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A lost cat is every pet parent’s nightmare.
If you have a cat that stays inside you may have to deal with this situation more frequently as indoor cats can get out and become lost or hurt. While indoor-outdoor cats are usually comfortable coming and going as they please; you never know where their adventures may take them.
Things to Keep in Mind About Cats
If you have an indoor-outdoor cat who has gone missing for a couple of days, keep in mind that cats are territorial. An indoor-outdoor cat is more likely to defend “his” territory than he is to run further away or get lost. Because of a cat’s inherent territorial nature, if he doesn’t come home it can be more likely he was injured, stolen or deceased.
An indoor cat doesn’t have the scent attachment to the out-of-doors that a cat who spends time outdoors does and that may cause her to run away out of fear.
What to Do if Your Cat Goes Missing
If your cat goes missing, you need to set your emotions aside and consider these possibilities:
How to Find your Missing Cat
If your cat goes missing here are ways to find her (these may work for both indoor and indoor-outdoor cats):
Make a plan
Have a strategy for finding your cat and bringing her home. You may also be seeking closure if she has been missing for some time, that she is deceased. No matter what your plan, time is of the essence to find your beloved cat. As soon as you notice your cat is missing you want to start searching for her.
Thoroughly check the yard. If an indoor cat bolts out the door, she may stay close to home. Check under the deck, under the house, around the foundation, and in the shrubbery. She may not come to you when you call her because she is frightened, so you need to be thorough in your search.
Check high. A scared cat may very well climb a tree. Search warm places – especially if it’s cold outside. Get a baby monitor or a motion-activated camera and set it up on a porch by your cat’s food bowl. Monitor the camera and you may see your cat coming out to eat.
Hang flyers in your neighborhood. Put your contact information and a photo of your lost cat. Knock on your neighbors’ doors and ask if they’ve seen your cat and if they will please be on the lookout for him.
Call Animal Control
Alert animal control, local veterinarians’ offices and local animal shelters that your cat is missing. Leave a flyer with your contact information with them.
If there is a local newspaper, put a notice in there. Take to Facebook and other social media; post photos and ask friends and family to share your “lost cat” post.
Put Your Cat's Litter Box Outside
Put your cat’s litter box outside. She will smell it and it may lure her home because it is a scent she is accustomed to. If you have multiple cats, this may be even better to lure her home. Do not clean the litter box before you put it outdoors. Sit quietly by your home and in your yard and call your kitty. Listen for sounds of meows or purrs.
Keep Collars up to Date
If you have an indoor-outdoor cat you may not want to have a collar on her, but if you do, make certain he is wearing an identification tag and that it is a “breakaway collar” so she doesn’t get injured if the collar gets caught. If your cat has identification on a collar she is more likely to be returned to you.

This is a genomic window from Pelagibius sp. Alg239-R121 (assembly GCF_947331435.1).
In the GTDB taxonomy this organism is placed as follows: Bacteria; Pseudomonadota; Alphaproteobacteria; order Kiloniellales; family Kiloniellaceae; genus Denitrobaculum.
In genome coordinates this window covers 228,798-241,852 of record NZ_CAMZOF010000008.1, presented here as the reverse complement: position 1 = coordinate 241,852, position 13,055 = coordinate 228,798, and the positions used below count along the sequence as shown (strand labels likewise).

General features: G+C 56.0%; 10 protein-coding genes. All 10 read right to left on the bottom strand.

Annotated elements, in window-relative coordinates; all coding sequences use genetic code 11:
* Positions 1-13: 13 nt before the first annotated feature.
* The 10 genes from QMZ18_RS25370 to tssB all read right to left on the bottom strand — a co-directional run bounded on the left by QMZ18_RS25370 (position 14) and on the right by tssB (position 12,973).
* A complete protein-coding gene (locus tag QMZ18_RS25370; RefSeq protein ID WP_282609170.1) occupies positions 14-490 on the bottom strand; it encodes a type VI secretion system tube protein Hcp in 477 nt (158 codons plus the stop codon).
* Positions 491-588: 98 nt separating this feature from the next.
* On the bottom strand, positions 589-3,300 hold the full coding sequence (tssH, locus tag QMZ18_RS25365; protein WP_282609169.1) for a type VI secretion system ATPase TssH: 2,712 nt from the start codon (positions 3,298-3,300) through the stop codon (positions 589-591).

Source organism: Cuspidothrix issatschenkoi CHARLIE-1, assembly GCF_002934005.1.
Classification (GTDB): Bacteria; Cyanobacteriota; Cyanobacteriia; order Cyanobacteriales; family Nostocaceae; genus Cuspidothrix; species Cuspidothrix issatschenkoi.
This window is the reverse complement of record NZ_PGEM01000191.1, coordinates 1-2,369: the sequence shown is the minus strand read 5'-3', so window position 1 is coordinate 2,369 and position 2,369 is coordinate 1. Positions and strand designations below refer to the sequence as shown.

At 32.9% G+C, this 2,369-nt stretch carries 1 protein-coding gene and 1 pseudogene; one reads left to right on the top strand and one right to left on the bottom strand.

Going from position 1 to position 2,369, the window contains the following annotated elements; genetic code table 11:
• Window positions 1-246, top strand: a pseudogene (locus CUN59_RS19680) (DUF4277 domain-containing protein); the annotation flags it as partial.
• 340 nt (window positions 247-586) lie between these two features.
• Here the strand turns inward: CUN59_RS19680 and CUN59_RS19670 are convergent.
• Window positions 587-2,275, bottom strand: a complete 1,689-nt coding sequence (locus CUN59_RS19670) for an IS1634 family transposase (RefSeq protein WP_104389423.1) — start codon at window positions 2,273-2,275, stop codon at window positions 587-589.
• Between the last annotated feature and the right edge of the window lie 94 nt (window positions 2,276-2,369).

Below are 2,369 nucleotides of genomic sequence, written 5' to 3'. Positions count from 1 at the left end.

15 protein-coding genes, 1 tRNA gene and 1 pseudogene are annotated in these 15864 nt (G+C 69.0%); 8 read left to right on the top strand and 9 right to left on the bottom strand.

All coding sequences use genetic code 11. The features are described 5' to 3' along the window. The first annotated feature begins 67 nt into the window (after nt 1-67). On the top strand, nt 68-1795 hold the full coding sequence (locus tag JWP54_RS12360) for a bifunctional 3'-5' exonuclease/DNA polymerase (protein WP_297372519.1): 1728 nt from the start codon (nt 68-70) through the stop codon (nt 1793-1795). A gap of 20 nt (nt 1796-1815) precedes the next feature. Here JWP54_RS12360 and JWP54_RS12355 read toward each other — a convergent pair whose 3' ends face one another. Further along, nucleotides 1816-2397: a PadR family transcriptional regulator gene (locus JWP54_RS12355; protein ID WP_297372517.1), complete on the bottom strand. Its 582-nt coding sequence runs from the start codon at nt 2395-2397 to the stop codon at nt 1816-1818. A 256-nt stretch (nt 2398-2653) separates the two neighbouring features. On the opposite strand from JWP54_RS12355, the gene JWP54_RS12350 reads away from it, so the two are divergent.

Microchip your Cat
Whether she is indoor-only or indoor-outdoor. A microchip is permanent and could amp up the chance your cat will be returned to you. Some pet parents also have ear tattoos for their pets as that is also a permanent record the cat is yours.
Protecting Indoor Cats
Indoor cats are often not exposed to wildlife, vehicles, being stolen or contracting outdoor borne illness like Lyme Disease.
Some pet parents believe that cats need to be “in the wild” to connect with their inner wildcat. You can enrich your cat’s indoor environment with toys, scratching posts, cat trees, and other items to help him jump and pounce on prey. There are puzzle toys you can get for your cat to help with her hunting instinct.
If your cat goes missing you need to immediately begin a search. You don’t want to give her too much of a chance to get scared or chased and climb a tree or run even further away.
Once your cat is returned, you may want to call your veterinarian to have her checked to assure she isn’t injured or doesn’t have any tick bites. If you have cat health insurance, consider taking her to the vet for a check-up.
Nothing in this article should be construed as financial, legal or veterinary advice. Please consult your own advisors for questions relating to your and your pet’s specific circumstances.
1 Pet Insurance offered by MetLife Pet Insurance Solutions LLC is underwritten by Independence American Insurance Company (“IAIC”), a Delaware insurance company, headquartered at 485 Madison Avenue, NY, NY 10022, and Metropolitan General Insurance Company (“MetGen”), a Rhode Island insurance company, headquartered at 700 Quaker Lane, Warwick, RI 02886, in those states where MetGen’s policies are available. MetLife Pet Insurance Solutions LLC is the policy administrator authorized by IAIC and MetGen to offer and administer pet insurance policies. MetLife Pet Insurance Solutions LLC was previously known as PetFirst Healthcare, LLC and in some states continues to operate under that name pending approval of its application for a name change. The entity may operate under an alternate, assumed, and/or fictitious name in certain jurisdictions as approved, including MetLife Pet Insurance Services LLC (New York and Minnesota), MetLife Pet Insurance Solutions Agency LLC (Illinois), and such other alternate, assumed, or fictitious names approved by certain jurisdictions.